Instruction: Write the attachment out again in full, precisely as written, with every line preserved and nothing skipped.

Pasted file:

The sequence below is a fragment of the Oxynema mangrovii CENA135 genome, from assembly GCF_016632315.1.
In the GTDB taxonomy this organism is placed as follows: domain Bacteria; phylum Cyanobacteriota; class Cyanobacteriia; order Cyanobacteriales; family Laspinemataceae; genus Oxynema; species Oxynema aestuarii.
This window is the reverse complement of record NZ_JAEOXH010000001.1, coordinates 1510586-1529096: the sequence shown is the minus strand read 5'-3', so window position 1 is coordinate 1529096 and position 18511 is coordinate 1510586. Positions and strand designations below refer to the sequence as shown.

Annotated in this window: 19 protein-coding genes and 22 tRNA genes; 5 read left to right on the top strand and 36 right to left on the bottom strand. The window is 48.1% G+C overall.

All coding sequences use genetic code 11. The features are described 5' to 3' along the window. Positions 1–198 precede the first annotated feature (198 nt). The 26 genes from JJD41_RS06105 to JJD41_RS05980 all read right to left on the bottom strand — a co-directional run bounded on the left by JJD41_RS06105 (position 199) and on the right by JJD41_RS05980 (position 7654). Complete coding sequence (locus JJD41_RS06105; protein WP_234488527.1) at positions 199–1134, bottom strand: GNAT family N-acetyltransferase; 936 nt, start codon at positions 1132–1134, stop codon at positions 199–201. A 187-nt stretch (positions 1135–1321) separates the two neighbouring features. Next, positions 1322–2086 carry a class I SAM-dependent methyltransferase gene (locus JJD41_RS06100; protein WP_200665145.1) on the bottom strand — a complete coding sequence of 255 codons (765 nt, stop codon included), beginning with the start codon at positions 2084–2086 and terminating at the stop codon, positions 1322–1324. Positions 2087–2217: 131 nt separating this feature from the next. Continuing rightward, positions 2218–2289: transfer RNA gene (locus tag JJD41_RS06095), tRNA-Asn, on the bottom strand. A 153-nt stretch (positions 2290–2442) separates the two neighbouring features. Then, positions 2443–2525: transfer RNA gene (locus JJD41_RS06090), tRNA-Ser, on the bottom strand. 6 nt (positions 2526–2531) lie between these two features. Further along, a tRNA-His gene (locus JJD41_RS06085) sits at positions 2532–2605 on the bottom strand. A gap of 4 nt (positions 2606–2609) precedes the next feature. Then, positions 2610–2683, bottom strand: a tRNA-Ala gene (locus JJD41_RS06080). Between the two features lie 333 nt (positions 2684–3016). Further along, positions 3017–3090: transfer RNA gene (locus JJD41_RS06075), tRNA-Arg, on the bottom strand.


The sequence below is a fragment of the Oxynema mangrovii CENA135 genome, from assembly GCF_016632315.1.
In the GTDB taxonomy this organism is placed as follows: domain Bacteria; phylum Cyanobacteriota; class Cyanobacteriia; order Cyanobacteriales; family Laspinemataceae; genus Oxynema; species Oxynema aestuarii.
This window is the reverse complement of record NZ_JAEOXH010000001.1, coordinates 1510586-1529096: the sequence shown is the minus strand read 5'-3', so window position 1 is coordinate 1529096 and position 18511 is coordinate 1510586. Positions and strand designations below refer to the sequence as shown.

Annotated in this window: 19 protein-coding genes and 22 tRNA genes; 5 read left to right on the top strand and 36 right to left on the bottom strand. The window is 48.1% G+C overall.

All coding sequences use genetic code 11. The features are described 5' to 3' along the window. Positions 1–198 precede the first annotated feature (198 nt). The 26 genes from JJD41_RS06105 to JJD41_RS05980 all read right to left on the bottom strand — a co-directional run bounded on the left by JJD41_RS06105 (position 199) and on the right by JJD41_RS05980 (position 7654). Complete coding sequence (locus JJD41_RS06105; protein WP_234488527.1) at positions 199–1134, bottom strand: GNAT family N-acetyltransferase; 936 nt, start codon at positions 1132–1134, stop codon at positions 199–201. A 187-nt stretch (positions 1135–1321) separates the two neighbouring features. Next, positions 1322–2086 carry a class I SAM-dependent methyltransferase gene (locus JJD41_RS06100; protein WP_200665145.1) on the bottom strand — a complete coding sequence of 255 codons (765 nt, stop codon included), beginning with the start codon at positions 2084–2086 and terminating at the stop codon, positions 1322–1324. Positions 2087–2217: 131 nt separating this feature from the next. Continuing rightward, positions 2218–2289: transfer RNA gene (locus tag JJD41_RS06095), tRNA-Asn, on the bottom strand. A 153-nt stretch (positions 2290–2442) separates the two neighbouring features. Then, positions 2443–2525: transfer RNA gene (locus JJD41_RS06090), tRNA-Ser, on the bottom strand. 6 nt (positions 2526–2531) lie between these two features. Further along, a tRNA-His gene (locus JJD41_RS06085) sits at positions 2532–2605 on the bottom strand. A gap of 4 nt (positions 2606–2609) precedes the next feature. Then, positions 2610–2683, bottom strand: a tRNA-Ala gene (locus JJD41_RS06080). Between the two features lie 333 nt (positions 2684–3016). Further along, positions 3017–3090: transfer RNA gene (locus JJD41_RS06075), tRNA-Arg, on the bottom strand.